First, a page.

Each of us have our own false gods, idols, and distractions from what is the course of existence or sum of experiences and actions that constitute a person's existence (Life).What is it that will be meaningful in the long run? What are the Asherah poles in your own life? How do we regain clarity once it begins to fade? How can we balance ideals with pragmatism? Jesus answers these questions and more. He does so with clarity and efficiency of thought, word, and deed. Jesus’ instructions concerning behavior are intended to dismantle the distractions. His admonitions are warnings against distractions. His affinity for children reflects his love of simplicity and innocence. Jesus walked, talked, breathed, spoke, contemplated, delivered, and fostered clarity.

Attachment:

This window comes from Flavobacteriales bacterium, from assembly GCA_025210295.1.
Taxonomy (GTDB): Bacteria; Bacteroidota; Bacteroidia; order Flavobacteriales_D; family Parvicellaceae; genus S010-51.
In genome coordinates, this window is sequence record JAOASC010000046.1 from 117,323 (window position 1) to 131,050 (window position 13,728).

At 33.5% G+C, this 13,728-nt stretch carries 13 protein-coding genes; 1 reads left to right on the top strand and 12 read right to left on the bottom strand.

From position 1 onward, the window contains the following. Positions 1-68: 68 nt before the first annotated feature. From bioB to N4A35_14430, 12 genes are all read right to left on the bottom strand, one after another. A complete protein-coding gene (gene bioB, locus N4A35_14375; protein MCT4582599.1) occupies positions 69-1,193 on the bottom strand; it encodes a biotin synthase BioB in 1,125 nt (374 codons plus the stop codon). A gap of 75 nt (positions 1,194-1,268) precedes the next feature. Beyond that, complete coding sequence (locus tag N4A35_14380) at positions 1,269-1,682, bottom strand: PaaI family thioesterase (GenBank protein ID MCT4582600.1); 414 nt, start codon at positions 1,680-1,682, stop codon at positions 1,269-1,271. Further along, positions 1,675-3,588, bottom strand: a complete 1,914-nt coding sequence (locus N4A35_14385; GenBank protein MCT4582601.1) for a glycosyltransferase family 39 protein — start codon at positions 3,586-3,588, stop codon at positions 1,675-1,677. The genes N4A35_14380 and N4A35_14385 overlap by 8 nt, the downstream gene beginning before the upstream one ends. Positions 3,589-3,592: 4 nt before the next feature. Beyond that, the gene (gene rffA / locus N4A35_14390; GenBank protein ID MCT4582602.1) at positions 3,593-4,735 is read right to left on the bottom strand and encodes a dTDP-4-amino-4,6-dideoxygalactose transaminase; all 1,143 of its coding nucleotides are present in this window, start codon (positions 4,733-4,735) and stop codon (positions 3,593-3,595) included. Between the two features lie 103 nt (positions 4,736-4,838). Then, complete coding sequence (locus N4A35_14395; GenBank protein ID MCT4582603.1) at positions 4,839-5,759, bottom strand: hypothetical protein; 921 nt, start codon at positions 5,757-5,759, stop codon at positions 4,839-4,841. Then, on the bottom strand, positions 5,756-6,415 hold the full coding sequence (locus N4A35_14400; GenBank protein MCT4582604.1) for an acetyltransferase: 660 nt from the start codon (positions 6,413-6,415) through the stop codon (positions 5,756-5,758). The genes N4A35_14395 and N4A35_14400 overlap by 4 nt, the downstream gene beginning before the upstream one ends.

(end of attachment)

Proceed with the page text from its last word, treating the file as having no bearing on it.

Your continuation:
What would others say of you, as an individual, concerning your focus and clarity? What are you focused ON—politics, religion, economics, wealth, lust, pride? …Not exactly a list befitting “little children.”

“As we grow up, we learn that even the one person that wasn't supposed to ever let us down, probably will. You'll have your heart broken and you'll break others' hearts. You'll fight with your best friend or maybe even fall in love with them, and you'll cry because time is flying by. So take too many pictures, laugh too much, forgive freely, and love like you've never been hurt. Life comes with no guarantees, no time outs, no second chances. you just have to live life to the fullest, tell someone what they mean to you and tell someone off, speak out, dance in the pouring rain, hold someone's hand, comfort a friend, fall asleep watching the sun come up, stay up late, be a flirt, and smile until your face hurts. Don't be afraid to take chances or fall in love and most of all, live in the moment because every second you spend angry or upset is a second of happiness you can never get back.”
~ Author Unknown